This expansion is pretty great. There are plenty of new cards that increase the fun of the base game and take it into a new direction. Of course trade is the main theme of the expansion so it capitalizes on drawing cards and discarding, then returning cards from the discard pile. It’s actually a pretty cool concept. You can simply throw out the garbage in your hand and pick up that awesome card you played on your last turn. It adds new territories like the Port City that have 2 links on them allowing you to keep playing cards. It also provides 2 coins which is very helpful at buying those more expensive cards. You start chaining some of these together and you’re in pretty good shape. There are some attack cards like the archers that force opponents to reveal the top card of their deck and if it’s a Common card, they have to discard it. It also provides a coin to the player for every attack card they play as long as the archers are in the player’s play area. There is also a defense card that allows the player to place it face up on the player’s draw pile as a defense effect. There’s a card that deals with the curse cards, as well as one that will either place coins in your play area or allowing you to remove 2 counters and copy another kind. Unfortunately there are no Succession cards but you can simply continue using the ones from the main game. Overall I like the direction that this expansion take the main game. I like the feel that the expansion gives you. It definitely adds more strategy to the game. Fans of the original game will most definitely want to add this to their collection. It’s a must buy in my opinion. I highly recommend it.
9 out of 10

OVERALL
Heart of Crown: Far East Territory is an expansion for Heart of Crown. It adds a new Princess and 60 Common Cards in 12 new types to be used in the supply. These cards are centered around the East-West trade. The expansion doesn’t add any more time to the actual game play. Most game sessions still last around 45 minutes. The cards look great and add more of that anime style that my daughter and I really enjoy. There’s lots of new ways to play using the different card types that make this highly replayable. I think fans of Heart of Crown or any of the other Japanime Games deck builders should really enjoy this one. For Heart of Crown owners it’s a must have. I highly recommend it.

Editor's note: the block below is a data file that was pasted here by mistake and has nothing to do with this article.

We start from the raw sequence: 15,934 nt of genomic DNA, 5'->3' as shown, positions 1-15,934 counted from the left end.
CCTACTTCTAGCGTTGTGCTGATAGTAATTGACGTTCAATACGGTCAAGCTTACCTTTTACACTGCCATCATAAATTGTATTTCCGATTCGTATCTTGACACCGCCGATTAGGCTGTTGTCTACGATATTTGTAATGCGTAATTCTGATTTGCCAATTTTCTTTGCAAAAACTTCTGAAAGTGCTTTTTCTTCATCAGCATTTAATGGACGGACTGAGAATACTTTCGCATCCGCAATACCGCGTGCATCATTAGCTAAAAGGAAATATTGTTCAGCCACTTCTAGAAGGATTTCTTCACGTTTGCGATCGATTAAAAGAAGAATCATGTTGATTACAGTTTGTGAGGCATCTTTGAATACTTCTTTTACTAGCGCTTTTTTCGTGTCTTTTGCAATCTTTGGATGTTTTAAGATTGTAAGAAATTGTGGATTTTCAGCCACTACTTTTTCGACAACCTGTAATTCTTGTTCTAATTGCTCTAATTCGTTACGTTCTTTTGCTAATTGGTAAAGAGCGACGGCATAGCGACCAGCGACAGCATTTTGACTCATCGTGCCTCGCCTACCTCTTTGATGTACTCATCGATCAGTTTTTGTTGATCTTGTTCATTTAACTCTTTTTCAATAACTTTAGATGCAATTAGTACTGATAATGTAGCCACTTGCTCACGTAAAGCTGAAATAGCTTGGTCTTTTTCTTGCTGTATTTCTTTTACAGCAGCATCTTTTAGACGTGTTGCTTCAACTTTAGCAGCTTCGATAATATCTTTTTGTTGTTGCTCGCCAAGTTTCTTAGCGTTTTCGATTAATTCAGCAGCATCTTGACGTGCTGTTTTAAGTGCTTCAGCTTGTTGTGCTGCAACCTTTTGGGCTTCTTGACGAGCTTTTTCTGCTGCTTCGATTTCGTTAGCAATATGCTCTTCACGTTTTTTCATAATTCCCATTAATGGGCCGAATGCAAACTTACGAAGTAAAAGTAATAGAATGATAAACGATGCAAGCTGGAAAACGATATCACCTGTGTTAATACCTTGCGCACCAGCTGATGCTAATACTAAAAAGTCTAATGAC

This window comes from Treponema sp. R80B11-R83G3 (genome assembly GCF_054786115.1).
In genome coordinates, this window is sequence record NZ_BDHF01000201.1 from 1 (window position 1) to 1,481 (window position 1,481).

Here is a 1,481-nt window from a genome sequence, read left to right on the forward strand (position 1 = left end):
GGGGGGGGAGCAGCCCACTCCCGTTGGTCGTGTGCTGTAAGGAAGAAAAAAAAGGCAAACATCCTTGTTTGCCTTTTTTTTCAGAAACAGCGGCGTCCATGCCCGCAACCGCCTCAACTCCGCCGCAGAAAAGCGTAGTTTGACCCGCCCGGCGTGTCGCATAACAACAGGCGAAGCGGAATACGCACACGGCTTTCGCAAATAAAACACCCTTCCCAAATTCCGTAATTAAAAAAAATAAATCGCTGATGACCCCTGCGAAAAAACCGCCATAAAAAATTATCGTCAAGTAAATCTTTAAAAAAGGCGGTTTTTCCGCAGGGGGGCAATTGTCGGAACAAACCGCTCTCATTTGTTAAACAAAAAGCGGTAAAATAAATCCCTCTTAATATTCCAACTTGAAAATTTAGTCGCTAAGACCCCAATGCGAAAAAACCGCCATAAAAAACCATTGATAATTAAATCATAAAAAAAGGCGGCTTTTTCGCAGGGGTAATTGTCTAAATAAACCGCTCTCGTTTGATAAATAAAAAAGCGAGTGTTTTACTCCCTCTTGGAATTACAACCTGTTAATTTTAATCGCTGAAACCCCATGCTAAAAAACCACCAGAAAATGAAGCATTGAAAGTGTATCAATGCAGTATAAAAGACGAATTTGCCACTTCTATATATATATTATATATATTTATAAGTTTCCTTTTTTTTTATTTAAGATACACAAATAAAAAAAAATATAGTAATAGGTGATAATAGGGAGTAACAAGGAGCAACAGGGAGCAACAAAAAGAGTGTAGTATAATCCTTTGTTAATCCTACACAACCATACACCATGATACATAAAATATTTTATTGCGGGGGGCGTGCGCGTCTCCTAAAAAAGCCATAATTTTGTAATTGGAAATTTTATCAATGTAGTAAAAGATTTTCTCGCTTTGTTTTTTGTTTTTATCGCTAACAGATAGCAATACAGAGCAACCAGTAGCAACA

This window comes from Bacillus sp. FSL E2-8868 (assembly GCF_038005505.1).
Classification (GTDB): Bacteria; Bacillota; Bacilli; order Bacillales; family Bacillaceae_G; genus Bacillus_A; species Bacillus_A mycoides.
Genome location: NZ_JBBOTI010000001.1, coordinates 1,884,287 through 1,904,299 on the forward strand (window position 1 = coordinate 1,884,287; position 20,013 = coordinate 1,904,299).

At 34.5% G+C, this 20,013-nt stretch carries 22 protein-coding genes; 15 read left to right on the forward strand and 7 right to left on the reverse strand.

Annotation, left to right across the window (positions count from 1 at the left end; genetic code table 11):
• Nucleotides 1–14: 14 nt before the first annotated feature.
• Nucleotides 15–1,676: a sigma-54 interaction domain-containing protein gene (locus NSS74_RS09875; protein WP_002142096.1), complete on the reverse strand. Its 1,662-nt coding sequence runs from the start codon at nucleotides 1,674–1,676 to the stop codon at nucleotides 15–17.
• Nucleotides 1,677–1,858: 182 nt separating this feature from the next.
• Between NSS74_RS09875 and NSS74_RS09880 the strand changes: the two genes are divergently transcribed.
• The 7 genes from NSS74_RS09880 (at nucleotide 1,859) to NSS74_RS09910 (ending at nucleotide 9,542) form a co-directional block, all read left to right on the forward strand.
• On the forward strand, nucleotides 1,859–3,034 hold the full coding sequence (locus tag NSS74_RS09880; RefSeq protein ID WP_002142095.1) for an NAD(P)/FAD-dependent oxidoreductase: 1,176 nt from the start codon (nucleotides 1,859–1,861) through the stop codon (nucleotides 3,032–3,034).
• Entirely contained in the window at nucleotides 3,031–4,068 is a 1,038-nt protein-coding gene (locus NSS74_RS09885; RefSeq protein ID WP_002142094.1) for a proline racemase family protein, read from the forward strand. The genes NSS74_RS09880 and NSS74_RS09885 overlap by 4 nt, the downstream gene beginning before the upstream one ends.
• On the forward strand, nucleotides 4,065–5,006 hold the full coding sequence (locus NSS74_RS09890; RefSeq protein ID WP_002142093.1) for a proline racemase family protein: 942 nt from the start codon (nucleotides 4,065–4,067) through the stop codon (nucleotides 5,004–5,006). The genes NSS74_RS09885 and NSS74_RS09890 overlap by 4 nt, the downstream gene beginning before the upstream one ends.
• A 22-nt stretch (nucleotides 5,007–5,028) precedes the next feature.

9 out of 10

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For more information about this and other great games, please check out Japanime Games at their site.

http://www.japanimegames.com/

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Cover Me on Kickstarter!

Today I wanted to share with you guys an all new game that is currently available to back on Kickstarter.  The game is Cover Me by Jumping Turtle Games.  This is a game in which every player is the chief editor of a trendy magazine. The players try to influence the upcoming fashion trends with the models they put on the cover of their magazines.  Every player has a portfolio of cover models at his disposal from which he’s able to choose one to put on that month’s cover. Every season the cover models are compared to the current trends. For each magazine the most trendy cover model is chosen, which will receive a spot in the season special. If the model represents all three fashion trends (the model is completely trendy) or none at all (alternative model) she will raise the magazine’s prestige.  Each year models with a new color will be available, which can raise the magazine’s prestige even more in the future. The game is played over 3 years or 12 seasons (rounds). The chief editor who was able to raise the most prestige at the end of the game is the winner.

The game will contain:

• 162 cover model cards*, each card has a unique combination of the following fashion traits:
• Hair color: blonde, red/brown, dark
• Hair length: short, semi-long, long
• Background pattern (fall-winter color): squared (red), diamond (brown), striped (blue)
• Clothes color (spring-summer color): yellow, blue, red, green, black, white
• 1 catwalk with fashion track
• 1 double mirror with fashion tracks, season track and year counter
• 10 player cards (2 for each of the 5 players)
• 15 fashion markers
• 10 standees
• 2 markers for the season track and the year counter.
• 1 starting player marker

 

Currently it’s near the halfway mark of it’s close to $9000 goal.  With only 11 days left in the campaign, the publishers really need your help to make the game a reality.

For more information about the game and to back it, check out the Kickstarter link below.

www.kickstarter.com/projects/549587749/cover-me-1

 

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A Dog’s Life Review